Sometimes it’s astounding

5 11 2012

This is today: Evanny at 5 1/2 weeks, busily growing her giant cranium and losing her hair. I didn’t plan to be one of those people who spend all their time staring at the baby, but I didn’t realistically plan for nursing; I had no idea how many hours a day I would have to spend just staring at the baby. Fortunately, this turns out to be a pretty interesting enterprise–and not because she’s cute. Sure, she’s cute. See?
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But cute is not, in itself, interesting. The growing, though, means I really am looking at a different baby every day. She spent a few hours yesterday at the house of some family friends while Matt and I tried to catch up on a little work, and when we got there to join them for dinner before bringing her home, I saw that she’d done it again: grown into a different baby. Sometimes I’m staring at a little redhead, sometimes a blonde like her brother, sometimes the total baldy we call Bruce Willis when the right sad-face strikes. Sometimes she’s sleep-nursing, and I’m staring at the vein-trees foresting her naked head, the fragile purple skin around her eyes, the natural pink eyeliner of burst blood vessels she gets from screaming, the almost-invisible eyebrows, and how I think her ears and nose both are twice already the size that they were born.
(The ear that was born crumpled really isn’t anymore; my brother will be so disappointed.). Sometimes her eyes are open, though, and then! They change color every day, shading from midnight blue through indigo to an ocean blue straight-on that’s crayola timber wolf when the light snags in them sideways. And they look at me, with that charming mix of incomprehension, baby-emotion, and the rapid reel of practice expressions that she won’t use again until she’s at least thirteen–and I Can’t help imagining what she’ll be moved and wounded by: what she’ll someday use them for. This is all just while she’s clothed against the chill of old wood houses, too; don’t even get me started on all there is to gaze on when she’s naked, a whole wriggling little world of tiny limbs and magnetically silky baby-skin. And in with all of that gazing at the surfaces is the simple awe that does not bow to pragmatism: I was there, after all. I know exactly how she got here, and whoever said you forget childbirth after was a liar or did the whole thing drugged out of her gourd. But I look at her, even when she’s not looking back, but especially when she is, and still find myself disbelieving, and not comprehending, that this delicate creature came out of my body, that this strange Piglet-flower grew in me as if I were a garden. Astounding.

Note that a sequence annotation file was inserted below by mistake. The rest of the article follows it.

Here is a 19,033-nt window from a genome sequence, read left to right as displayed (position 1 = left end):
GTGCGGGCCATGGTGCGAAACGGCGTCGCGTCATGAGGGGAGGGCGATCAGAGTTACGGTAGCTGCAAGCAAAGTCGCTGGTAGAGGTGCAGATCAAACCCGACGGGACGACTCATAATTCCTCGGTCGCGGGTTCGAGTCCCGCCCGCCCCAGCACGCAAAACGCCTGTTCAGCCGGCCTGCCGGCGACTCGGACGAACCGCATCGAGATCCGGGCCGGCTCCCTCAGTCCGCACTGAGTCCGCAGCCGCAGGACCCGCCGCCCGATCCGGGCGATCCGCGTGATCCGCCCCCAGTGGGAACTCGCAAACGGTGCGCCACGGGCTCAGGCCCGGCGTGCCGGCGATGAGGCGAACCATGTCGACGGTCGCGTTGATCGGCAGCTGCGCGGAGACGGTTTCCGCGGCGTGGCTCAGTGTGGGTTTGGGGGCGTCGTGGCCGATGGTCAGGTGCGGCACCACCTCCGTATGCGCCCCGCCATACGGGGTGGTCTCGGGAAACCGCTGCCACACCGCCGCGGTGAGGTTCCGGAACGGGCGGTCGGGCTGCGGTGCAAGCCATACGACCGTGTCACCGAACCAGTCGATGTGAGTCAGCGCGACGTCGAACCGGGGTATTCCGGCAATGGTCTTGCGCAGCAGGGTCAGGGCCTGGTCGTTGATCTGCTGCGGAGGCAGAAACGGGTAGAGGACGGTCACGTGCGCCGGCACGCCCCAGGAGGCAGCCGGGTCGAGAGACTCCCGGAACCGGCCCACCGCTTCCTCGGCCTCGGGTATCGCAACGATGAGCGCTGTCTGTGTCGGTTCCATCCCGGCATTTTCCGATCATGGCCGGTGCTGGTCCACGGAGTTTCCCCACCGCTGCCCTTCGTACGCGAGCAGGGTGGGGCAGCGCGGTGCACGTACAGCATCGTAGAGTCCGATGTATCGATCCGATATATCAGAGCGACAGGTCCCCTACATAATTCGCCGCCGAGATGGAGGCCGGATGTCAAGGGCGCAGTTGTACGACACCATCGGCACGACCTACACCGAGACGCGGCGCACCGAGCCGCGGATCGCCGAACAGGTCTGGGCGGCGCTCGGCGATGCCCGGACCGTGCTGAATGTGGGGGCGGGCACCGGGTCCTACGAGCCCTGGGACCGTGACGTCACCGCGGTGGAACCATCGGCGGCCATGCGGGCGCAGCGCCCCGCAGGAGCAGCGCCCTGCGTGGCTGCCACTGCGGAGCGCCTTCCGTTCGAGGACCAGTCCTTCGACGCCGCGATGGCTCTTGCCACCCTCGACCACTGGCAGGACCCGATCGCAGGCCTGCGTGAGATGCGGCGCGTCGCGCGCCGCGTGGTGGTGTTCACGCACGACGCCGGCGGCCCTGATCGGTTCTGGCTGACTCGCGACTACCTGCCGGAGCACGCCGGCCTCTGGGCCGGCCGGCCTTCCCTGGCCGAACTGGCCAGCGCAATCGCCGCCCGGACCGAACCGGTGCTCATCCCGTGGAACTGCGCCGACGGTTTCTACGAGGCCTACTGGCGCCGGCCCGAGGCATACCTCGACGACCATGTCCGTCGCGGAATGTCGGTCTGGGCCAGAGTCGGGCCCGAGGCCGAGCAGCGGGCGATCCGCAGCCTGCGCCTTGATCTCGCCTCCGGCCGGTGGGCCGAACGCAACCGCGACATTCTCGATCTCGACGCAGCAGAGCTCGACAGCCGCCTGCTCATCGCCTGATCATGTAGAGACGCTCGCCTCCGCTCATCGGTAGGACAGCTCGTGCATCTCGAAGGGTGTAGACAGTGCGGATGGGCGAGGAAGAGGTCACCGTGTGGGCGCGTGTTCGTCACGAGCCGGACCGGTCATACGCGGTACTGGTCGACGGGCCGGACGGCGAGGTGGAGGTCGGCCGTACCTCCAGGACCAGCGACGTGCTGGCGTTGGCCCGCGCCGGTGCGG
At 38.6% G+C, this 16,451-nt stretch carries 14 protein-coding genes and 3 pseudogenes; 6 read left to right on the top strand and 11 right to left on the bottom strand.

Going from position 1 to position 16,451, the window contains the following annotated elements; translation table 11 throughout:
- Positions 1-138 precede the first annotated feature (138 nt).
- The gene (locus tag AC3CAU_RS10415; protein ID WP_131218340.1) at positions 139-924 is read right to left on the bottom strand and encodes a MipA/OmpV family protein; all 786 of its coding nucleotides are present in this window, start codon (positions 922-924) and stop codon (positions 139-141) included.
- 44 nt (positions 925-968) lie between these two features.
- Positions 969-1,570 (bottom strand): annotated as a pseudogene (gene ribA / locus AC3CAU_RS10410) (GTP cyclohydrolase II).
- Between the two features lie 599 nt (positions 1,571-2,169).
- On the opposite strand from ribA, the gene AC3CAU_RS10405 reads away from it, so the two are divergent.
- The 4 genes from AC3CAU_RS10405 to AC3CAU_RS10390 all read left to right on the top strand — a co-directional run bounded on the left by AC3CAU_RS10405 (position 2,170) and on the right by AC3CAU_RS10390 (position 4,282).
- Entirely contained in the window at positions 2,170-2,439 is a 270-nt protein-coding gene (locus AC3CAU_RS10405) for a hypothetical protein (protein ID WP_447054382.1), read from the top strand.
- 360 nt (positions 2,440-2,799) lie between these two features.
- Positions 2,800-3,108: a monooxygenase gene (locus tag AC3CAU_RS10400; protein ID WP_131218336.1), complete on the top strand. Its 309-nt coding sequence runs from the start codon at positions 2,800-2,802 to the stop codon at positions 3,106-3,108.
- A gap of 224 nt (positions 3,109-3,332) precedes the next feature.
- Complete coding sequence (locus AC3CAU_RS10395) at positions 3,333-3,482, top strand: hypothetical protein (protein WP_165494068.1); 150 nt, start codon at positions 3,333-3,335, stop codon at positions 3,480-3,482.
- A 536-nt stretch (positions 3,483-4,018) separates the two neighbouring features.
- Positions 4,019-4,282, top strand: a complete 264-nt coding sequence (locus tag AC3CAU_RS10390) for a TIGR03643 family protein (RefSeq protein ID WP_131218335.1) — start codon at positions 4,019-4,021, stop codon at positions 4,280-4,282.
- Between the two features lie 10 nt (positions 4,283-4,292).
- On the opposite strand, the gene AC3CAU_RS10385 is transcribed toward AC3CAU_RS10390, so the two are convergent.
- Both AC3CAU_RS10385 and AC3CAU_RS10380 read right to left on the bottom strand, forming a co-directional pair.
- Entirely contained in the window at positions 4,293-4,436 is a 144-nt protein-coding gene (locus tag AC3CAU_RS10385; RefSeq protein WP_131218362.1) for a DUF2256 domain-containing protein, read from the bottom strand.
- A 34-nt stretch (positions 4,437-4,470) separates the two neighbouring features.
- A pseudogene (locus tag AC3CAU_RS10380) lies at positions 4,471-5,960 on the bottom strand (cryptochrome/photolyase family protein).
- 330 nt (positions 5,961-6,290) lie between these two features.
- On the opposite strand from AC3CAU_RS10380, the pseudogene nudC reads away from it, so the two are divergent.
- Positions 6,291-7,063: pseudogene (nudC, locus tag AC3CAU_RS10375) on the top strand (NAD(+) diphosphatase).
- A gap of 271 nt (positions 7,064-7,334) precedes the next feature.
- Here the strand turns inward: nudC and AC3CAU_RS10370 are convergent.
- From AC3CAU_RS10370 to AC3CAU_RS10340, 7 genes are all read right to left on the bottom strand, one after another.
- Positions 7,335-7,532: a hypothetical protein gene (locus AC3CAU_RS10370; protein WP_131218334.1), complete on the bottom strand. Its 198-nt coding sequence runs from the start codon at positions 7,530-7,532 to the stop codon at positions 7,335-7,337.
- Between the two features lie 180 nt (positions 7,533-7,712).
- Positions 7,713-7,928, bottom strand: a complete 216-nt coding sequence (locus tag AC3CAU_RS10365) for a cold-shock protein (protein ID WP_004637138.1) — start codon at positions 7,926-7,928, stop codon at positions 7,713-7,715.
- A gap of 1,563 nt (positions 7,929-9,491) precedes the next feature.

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One response

5 11 2012
MaxAnn Twomey

Isn’t being a mother amazing, loving you own babe is the purest love ever.

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